In 1897, an entirely new form of entertainment came into being at Le Théâtre du Grand-Guignol in the Pigalle district of Paris.
The Grand Guignol pioneered horror as a theatrical genre, inspired partly by the Penny Dreadfuls (the original tawdry pulp fiction) and no doubt colored by the horrors of the relatively recent Jack the Ripper murder spree.
“One day men will look back and say I gave birth to the twentieth century.” - Jack the Ripper
1897 was also the year that Philip Burne-Jones painted The Vampire (see image below), and Bram Stoker published Dracula, clearly indicating that a general sense of erotic bloodletting was in the air, quickly becoming the prevailing planetary Zeitgeist and not just a fad. In France especially, there was a palpable and ominous feeling that the end of civilization had come, and they called this the fin de siecle. And then they nursed it, they rehearsed it, and then gave out the news.
The Grand Guignol's name was a sarcastic and irreverent in-joke whose meaning is lost on most today - Guignol was the name of a puppet in an overwhelmingly popular and beloved puppet show in the 1800s. A modern equivalent would be if, say, a snuff-porn-film company were to call itself "Ultra Mickey Mouse". Because of the common association of the name "Guignol" with puppetry, there was also an implied dehumanizing element, suggesting that the live actors onstage were merely puppets.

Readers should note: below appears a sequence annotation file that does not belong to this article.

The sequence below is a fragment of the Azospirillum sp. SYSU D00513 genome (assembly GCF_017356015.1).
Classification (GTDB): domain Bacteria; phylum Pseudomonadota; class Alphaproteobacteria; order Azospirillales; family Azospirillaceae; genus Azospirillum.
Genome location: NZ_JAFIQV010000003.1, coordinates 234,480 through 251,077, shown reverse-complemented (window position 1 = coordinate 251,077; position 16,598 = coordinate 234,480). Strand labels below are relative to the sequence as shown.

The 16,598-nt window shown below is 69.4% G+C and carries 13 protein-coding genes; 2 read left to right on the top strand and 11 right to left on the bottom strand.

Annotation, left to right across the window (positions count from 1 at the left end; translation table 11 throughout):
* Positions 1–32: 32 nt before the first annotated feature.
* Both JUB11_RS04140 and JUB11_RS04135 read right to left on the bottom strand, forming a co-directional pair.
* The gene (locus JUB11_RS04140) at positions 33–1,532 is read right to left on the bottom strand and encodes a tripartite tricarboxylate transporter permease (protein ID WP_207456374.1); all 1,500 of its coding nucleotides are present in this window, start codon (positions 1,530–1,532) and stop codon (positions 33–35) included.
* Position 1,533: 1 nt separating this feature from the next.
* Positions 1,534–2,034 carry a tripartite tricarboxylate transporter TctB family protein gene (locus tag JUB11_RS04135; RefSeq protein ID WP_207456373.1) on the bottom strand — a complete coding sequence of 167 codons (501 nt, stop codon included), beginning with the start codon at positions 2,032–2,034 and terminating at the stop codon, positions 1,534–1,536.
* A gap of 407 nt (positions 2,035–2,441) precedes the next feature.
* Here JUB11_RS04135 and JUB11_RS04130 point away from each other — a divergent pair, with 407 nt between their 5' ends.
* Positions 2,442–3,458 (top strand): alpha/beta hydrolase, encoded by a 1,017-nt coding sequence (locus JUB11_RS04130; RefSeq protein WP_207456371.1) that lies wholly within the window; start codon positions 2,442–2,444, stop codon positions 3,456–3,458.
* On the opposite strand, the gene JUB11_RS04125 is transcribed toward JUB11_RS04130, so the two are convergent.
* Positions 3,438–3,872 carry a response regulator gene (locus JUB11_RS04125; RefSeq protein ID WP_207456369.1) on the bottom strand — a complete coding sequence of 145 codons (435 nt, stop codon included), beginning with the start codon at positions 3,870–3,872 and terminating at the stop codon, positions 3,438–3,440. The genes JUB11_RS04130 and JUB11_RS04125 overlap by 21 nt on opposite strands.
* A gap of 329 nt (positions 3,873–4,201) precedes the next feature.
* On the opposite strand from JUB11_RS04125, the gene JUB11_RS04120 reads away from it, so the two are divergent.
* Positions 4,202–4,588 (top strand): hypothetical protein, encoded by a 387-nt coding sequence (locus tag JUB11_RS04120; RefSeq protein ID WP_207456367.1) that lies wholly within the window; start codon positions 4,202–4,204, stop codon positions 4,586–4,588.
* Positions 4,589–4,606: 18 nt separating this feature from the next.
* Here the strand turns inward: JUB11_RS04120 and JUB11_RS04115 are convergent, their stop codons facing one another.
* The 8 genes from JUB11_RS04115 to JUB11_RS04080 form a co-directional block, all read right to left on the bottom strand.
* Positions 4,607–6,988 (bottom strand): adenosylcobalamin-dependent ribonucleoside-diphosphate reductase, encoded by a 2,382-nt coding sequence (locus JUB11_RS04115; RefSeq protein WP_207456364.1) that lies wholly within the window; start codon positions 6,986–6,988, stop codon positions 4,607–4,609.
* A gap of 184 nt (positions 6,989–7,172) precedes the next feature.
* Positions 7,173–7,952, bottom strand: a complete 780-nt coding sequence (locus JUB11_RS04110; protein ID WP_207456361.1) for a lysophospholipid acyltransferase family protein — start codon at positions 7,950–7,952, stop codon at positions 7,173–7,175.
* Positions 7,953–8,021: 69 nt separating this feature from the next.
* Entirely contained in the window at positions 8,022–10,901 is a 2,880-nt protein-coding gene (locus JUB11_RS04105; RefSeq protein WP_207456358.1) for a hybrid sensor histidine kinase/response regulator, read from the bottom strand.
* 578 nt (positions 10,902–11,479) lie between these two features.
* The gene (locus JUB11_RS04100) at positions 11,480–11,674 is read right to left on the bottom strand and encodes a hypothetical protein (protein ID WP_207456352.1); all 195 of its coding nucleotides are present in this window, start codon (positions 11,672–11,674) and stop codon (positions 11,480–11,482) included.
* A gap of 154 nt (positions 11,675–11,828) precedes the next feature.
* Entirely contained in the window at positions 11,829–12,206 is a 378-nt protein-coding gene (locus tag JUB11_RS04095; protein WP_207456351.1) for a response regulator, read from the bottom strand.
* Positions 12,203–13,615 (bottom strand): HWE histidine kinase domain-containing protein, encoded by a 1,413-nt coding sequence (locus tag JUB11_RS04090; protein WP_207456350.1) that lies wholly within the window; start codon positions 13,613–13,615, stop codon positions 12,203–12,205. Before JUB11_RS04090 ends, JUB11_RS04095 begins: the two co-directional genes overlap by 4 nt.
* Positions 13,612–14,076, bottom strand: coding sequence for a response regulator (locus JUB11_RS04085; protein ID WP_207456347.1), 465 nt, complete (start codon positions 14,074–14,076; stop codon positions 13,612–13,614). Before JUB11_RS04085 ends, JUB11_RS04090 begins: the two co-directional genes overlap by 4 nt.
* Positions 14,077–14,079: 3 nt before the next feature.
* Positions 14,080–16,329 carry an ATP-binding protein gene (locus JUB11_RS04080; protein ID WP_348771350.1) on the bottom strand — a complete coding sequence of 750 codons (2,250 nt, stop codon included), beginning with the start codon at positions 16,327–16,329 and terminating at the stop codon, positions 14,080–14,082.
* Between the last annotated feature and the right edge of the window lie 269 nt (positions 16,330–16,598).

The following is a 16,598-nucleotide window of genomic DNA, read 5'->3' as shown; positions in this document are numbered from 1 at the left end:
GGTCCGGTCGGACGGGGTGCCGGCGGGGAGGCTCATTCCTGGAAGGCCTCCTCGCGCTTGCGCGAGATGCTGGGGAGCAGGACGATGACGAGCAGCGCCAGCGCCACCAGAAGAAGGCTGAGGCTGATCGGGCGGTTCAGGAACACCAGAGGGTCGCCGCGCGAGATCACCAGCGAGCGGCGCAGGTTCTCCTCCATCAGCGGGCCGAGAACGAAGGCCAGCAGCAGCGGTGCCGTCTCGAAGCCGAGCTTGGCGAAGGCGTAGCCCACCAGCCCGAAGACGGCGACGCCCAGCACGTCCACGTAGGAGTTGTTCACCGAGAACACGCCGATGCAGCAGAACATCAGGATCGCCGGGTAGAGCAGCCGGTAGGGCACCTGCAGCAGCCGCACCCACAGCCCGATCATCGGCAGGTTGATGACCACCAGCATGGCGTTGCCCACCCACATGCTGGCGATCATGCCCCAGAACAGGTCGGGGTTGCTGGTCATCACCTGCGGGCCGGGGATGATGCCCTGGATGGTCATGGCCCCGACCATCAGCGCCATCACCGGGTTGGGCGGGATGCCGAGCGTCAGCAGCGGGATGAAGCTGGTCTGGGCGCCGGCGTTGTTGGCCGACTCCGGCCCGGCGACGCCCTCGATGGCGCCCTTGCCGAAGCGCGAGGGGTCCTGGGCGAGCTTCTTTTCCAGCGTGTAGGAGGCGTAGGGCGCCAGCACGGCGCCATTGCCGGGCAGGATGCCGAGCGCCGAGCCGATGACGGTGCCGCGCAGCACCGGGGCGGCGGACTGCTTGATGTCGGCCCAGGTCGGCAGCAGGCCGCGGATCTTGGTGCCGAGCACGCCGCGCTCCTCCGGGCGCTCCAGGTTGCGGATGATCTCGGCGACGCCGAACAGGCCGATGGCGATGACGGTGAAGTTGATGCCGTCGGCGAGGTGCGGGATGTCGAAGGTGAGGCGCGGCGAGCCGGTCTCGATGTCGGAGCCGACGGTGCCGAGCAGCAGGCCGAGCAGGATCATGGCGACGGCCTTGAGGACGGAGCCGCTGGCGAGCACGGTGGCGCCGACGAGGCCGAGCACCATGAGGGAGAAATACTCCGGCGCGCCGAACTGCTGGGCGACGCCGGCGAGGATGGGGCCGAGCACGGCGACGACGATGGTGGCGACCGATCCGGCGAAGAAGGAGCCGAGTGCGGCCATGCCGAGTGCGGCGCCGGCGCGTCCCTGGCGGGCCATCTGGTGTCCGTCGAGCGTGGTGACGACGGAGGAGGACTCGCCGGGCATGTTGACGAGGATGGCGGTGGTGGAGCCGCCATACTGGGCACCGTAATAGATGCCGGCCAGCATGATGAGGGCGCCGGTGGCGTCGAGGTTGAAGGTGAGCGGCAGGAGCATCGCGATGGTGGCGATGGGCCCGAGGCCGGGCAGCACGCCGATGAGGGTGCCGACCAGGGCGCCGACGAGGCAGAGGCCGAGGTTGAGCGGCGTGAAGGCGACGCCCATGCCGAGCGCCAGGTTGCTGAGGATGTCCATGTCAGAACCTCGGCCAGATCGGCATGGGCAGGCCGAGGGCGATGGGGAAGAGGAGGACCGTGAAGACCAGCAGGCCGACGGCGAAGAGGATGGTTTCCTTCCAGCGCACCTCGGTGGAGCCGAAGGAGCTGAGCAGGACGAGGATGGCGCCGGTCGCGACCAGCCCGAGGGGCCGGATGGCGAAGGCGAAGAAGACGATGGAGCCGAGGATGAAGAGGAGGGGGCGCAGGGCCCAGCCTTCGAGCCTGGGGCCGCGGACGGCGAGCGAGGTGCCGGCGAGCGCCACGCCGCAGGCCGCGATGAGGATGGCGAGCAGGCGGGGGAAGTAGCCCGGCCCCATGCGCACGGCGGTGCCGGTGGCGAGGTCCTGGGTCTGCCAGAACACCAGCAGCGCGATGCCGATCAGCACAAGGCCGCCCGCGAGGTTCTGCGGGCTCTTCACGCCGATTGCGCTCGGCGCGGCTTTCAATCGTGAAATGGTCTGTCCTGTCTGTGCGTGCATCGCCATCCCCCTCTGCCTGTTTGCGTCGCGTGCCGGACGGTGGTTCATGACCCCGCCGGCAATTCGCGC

The original mission of the Grand Guignol was to present plays about disenfranchised sorts who were not usually considered appropriate subject matter: prostitutes, criminals, con-artists, drifters, grifters, drunks, bums, perverts, lowlifes, etc. This quickly drifted into deeper and deeper waters of sex, insanity and violence until it became the tail that wagged the dog. Playwright Andre de Lorde authored over 150 plays for the Grand Guignol, all of which dealt with gory, shocking and anti-social themes. Actress Paula Maxa become famous for her work in the Grand Guignol's horror plays - saith the Wikipedia:
"From 1917 to the 1930s, she performed most frequently as a victim and was known as "the most assassinated woman in the world." During her career at the Grand Guignol, Maxa was murdered more than 10,000 times in at least 60 different ways and was raped at least 3,000 times."
Among the plays staged by the Grand Guignol during its glory days:
The Grand Guignol cleverly heightened the impact of their shock plays by alternating them with comedy skits, thus "cleansing the palate" for the next round of travesties.
The mind-numbing horrors of the Nazis and World War II made the Grand Guignol irrelevant, and the place was on its last legs by the 1950s. Anais Nin bemoaned the theatre's decline in her diary in 1958:
"I surrendered myself to the Grand-Guignol, to its venerable filth which used to cause such shivers of horror, which used to petrify us with terror. All our nightmares of sadism and perversion were played out on that stage. . . . The theater was empty."
The Grand Guignol closed in 1962. Its spirit lives on today, however, in Stephen Sondheim's Sweeney Todd, in the Molotov Theatre company, and of course, Catclaw.